Philippians 4:6-7

In our prayer time with the Lord, there was meant to be an exchange. We come with our burdens, our heavy yokes, our anxiety, our worry, our stress, our frustrations, our failures, and we give them to God by prayer and petition.

Then we shift into gratitude, praise, and thanksgiving. This shift allows us to let go and receive all that He has for us in that moment. Many times we’ll feel God’s love; we’ll sense that He is with us and for us. There may be a release of joy that wells up from inside of us. But most often the thing that comes and wraps us like a blanket is the peace of God.

God’s peace transcends all understanding. It doesn’t make sense that we should be feeling such a calm and a peace in the midst of these storms of life, and yet that is exactly what we experience in God’s Presence.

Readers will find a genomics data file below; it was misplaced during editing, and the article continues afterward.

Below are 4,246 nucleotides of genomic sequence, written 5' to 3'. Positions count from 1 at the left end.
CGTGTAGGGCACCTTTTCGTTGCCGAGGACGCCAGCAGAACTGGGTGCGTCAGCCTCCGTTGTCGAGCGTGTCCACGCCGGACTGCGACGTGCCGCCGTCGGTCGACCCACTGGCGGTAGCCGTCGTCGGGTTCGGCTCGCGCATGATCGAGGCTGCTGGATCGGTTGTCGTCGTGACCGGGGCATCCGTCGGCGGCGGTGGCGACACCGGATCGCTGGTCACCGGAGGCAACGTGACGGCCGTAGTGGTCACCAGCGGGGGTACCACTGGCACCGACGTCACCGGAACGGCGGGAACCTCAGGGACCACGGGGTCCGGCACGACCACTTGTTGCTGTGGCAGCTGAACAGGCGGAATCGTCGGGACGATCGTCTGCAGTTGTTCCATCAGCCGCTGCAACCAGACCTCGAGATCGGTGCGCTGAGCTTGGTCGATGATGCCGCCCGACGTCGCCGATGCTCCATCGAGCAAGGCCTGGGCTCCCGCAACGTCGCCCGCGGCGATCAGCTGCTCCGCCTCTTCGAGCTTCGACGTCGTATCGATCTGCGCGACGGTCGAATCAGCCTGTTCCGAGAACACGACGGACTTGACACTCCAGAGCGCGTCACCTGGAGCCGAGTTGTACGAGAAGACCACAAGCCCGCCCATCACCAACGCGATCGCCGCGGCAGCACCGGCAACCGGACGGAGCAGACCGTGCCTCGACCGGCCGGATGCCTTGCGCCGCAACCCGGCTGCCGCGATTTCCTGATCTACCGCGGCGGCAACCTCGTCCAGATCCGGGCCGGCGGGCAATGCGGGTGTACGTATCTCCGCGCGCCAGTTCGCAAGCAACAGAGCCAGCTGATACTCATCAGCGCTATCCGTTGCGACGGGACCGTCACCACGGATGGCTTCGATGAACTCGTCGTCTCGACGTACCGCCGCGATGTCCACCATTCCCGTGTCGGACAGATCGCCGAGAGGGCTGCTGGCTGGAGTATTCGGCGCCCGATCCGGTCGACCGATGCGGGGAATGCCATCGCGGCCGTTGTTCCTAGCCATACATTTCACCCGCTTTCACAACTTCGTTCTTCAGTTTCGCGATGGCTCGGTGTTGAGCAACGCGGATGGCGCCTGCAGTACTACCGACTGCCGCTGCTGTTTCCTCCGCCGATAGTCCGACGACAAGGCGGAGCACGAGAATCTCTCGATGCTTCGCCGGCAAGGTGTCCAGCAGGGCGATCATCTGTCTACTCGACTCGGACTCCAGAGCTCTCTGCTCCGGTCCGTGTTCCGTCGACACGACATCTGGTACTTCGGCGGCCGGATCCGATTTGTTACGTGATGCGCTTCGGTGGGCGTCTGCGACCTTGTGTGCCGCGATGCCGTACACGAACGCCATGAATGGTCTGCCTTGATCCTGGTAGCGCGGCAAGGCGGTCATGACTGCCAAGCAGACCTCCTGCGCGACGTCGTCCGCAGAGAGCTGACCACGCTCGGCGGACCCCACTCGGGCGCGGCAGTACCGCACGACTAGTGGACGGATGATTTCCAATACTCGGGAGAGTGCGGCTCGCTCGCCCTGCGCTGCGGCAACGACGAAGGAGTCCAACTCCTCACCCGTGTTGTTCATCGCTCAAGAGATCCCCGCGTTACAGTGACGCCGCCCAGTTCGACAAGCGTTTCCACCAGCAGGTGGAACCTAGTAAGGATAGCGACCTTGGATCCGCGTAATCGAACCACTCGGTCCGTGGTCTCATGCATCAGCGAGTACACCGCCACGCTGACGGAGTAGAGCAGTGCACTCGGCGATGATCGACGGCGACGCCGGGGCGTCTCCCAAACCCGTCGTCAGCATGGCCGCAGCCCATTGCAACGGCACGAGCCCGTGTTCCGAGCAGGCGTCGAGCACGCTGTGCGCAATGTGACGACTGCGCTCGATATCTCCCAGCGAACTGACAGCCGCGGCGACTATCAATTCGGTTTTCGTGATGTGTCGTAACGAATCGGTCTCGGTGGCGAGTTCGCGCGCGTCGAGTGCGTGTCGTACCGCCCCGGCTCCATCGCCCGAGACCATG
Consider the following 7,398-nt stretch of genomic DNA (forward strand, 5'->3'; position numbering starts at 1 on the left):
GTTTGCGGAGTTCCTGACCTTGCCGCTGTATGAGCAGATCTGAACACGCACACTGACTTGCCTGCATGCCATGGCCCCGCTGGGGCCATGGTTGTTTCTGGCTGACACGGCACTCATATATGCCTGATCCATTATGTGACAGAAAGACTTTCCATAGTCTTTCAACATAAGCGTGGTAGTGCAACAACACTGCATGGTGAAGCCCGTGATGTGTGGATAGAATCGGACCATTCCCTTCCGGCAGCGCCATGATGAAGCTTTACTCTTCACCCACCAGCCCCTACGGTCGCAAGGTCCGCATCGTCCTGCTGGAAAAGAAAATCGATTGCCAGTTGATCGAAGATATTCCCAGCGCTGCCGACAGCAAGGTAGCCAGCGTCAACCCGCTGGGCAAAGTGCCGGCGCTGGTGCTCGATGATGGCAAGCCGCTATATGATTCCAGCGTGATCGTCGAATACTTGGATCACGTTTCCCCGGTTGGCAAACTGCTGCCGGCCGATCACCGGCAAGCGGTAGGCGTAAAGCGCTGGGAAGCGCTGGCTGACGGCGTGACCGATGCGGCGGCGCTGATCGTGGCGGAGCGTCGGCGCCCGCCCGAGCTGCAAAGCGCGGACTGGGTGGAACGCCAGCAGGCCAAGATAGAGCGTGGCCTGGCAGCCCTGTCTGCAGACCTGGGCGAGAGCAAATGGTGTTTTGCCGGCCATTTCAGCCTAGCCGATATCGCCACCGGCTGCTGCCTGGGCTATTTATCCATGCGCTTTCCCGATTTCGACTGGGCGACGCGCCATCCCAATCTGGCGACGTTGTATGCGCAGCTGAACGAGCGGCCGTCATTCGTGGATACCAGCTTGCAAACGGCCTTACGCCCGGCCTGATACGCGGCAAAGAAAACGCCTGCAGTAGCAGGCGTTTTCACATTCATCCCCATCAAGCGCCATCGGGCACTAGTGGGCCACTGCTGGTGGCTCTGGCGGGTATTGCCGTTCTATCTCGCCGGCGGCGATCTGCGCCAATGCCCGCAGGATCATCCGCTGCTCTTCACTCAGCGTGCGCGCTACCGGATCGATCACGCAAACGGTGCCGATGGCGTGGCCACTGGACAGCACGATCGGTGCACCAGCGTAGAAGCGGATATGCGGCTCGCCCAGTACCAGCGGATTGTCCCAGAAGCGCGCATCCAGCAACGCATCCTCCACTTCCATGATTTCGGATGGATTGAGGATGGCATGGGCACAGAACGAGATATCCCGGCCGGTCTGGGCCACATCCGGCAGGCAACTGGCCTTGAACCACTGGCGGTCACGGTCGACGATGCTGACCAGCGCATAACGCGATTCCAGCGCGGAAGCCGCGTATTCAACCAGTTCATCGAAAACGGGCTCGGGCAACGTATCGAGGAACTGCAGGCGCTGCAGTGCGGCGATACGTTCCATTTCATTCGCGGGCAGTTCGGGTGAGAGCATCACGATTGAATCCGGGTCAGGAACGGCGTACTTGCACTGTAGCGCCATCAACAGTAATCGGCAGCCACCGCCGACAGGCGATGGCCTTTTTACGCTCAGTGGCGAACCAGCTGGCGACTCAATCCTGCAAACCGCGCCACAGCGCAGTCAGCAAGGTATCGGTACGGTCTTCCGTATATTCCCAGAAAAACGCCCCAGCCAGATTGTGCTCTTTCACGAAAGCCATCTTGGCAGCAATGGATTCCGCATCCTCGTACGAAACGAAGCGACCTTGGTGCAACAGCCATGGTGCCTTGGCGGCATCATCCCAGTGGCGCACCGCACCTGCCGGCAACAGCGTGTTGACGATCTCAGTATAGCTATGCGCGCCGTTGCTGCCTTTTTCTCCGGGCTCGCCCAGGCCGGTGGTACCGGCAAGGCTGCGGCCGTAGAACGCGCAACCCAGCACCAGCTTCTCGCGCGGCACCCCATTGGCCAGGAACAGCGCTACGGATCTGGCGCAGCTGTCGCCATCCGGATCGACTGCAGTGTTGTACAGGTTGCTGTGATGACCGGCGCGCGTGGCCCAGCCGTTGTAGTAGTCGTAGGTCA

Like a fresh coat of paint, God’s peace doesn’t just change the color of our heart and mind from dark to light, but it also seals, protects and guards our hearts and minds for the rest of the day. It protects us from the natural weathering that can happen to our emotions and our thought-life.

The Greek word here translated into the word “guard” refers to a military sentinel or guard. Another way of saying it is that God’s peace is militant. Sometimes we think of peace as a fluffy, white blanket. The connotation here is much stronger than a fluffy, white blanket. Picture instead a stern, special ops soldier assigned to be your body guard in a war zone. That is what the peace of God does as we get harassed by the anxieties of the world. It aggressively guards our hearts and minds.

Jesus said:

“Come to me, all you who are weary and burdened, and I will give you rest. Take my yoke upon you and learn from me, for I am gentle and humble in heart, and you will find rest for your souls. For my yoke is easy and my burden is light.”

Matthew 11:28-30